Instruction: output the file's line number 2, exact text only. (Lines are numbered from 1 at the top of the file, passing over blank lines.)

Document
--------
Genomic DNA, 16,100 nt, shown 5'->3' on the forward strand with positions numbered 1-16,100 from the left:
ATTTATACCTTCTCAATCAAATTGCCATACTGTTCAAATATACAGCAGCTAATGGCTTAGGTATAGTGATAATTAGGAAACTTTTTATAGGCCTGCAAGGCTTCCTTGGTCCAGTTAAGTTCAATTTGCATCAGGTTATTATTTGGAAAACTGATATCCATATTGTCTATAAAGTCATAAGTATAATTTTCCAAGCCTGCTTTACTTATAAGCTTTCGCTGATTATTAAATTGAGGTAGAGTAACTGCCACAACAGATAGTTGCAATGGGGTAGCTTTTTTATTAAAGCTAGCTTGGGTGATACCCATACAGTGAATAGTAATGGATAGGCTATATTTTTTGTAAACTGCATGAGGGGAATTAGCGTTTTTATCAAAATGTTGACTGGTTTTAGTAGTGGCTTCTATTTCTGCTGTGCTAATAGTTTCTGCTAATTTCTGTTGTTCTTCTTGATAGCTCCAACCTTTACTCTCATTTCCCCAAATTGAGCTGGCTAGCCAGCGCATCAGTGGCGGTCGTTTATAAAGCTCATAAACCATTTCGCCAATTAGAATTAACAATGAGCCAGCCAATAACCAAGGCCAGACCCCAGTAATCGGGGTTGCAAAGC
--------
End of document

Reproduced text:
ATTTATACCTTCTCAATCAAATTGCCATACTGTTCAAATATACAGCAGCTAATGGCTTAGGTATAGTGATAATTAGGAAACTTTTTATAGGCCTGCAAGGCTTCCTTGGTCCAGTTAAGTTCAATTTGCATCAGGTTATTATTTGGAAAACTGATATCCATATTGTCTATAAAGTCATAAGTATAATTTTCCAAGCCTGCTTTACTTATAAGCTTTCGCTGATTATTAAATTGAGGTAGAGTAACTGCCACAACAGATAGTTGCAATGGGGTAGCTTTTTTATTAAAGCTAGCTTGGGTGATACCCATACAGTGAATAGTAATGGATAGGCTATATTTTTTGTAAACTGCATGAGGGGAATTAGCGTTTTTATCAAAATGTTGACTGGTTTTAGTAGTGGCTTCTATTTCTGCTGTGCTAATAGTTTCTGCTAATTTCTGTTGTTCTTCTTGATAGCTCCAACCTTTACTCTCATTTCCCCAAATTGAGCTGGCTAGCCAGCGCATCAGTGGCGGTCGTTTATAAAGCTCATAAACCATTTCGCCAATTAGAATTAACAATGAGCCAGCCAATAACCAAGGCCAGACCCCAGTAATCGGGGTTGCAAAGC